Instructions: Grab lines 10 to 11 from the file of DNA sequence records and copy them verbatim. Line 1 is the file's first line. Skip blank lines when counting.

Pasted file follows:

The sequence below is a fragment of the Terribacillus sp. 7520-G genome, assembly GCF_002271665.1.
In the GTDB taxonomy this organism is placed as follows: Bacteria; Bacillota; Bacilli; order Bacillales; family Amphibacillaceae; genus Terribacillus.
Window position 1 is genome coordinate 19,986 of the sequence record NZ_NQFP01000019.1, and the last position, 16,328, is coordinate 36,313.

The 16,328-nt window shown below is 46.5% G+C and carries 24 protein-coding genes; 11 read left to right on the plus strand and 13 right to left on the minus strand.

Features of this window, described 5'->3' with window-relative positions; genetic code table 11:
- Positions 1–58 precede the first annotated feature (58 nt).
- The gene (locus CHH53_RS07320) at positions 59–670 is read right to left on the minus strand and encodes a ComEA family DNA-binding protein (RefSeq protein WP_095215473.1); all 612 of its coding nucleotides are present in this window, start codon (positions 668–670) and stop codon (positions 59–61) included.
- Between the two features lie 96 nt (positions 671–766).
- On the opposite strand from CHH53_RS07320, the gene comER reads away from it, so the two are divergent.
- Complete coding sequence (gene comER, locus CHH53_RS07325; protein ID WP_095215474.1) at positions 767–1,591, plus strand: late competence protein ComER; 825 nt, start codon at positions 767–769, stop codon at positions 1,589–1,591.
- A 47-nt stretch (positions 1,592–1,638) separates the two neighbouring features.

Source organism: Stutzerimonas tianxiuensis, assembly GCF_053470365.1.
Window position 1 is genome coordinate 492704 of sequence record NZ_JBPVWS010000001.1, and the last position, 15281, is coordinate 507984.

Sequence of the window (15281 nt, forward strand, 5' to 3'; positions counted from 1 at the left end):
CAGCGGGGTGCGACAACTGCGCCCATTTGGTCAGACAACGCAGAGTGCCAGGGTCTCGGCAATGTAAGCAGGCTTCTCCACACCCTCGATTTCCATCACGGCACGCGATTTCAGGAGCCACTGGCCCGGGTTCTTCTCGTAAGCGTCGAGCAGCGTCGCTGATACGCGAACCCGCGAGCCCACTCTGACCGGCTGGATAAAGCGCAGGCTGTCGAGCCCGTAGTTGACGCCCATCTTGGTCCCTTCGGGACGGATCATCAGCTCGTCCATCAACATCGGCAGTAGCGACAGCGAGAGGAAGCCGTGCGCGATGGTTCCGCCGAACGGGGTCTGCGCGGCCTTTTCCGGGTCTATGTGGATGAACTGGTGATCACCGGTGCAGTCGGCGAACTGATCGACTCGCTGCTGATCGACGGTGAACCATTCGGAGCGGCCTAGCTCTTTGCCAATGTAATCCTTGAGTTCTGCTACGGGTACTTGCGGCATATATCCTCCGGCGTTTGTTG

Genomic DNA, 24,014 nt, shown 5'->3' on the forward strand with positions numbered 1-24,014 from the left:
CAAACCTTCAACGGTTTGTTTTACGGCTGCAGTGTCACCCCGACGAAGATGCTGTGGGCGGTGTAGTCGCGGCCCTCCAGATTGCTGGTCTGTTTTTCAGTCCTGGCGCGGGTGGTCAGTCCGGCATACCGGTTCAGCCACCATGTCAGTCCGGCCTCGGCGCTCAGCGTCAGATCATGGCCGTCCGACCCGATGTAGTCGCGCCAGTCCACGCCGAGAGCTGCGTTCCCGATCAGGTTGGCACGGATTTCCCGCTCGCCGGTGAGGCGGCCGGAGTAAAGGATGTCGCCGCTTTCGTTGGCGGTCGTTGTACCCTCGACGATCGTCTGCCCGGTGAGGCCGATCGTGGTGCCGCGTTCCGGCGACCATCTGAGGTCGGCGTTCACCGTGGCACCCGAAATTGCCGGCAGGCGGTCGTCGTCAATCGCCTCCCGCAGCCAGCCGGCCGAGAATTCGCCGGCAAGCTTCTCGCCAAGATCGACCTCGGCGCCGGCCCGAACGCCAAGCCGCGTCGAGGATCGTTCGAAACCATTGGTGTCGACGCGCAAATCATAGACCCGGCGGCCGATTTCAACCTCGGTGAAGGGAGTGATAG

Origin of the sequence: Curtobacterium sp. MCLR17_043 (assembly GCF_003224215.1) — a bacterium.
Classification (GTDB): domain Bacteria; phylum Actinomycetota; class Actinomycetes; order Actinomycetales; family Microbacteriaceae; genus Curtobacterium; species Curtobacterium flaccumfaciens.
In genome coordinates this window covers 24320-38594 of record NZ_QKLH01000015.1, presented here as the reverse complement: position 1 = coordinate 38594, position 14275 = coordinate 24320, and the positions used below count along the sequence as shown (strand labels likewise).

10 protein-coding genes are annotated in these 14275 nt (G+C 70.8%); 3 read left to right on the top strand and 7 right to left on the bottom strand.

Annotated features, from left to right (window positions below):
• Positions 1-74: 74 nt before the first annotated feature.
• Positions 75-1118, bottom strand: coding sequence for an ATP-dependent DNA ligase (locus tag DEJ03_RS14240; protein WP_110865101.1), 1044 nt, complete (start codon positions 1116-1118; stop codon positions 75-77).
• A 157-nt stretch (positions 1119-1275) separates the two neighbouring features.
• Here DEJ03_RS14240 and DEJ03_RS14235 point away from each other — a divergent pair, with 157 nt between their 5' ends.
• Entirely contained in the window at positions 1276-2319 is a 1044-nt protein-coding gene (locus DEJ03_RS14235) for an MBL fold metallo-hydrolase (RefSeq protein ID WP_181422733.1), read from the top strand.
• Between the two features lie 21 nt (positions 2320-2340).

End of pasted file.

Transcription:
- Complete coding sequence (gene comER, locus CHH53_RS07325; protein ID WP_095215474.1) at positions 767–1,591, plus strand: late competence protein ComER; 825 nt, start codon at positions 767–769, stop codon at positions 1,589–1,591.
- A 47-nt stretch (positions 1,592–1,638) separates the two neighbouring features.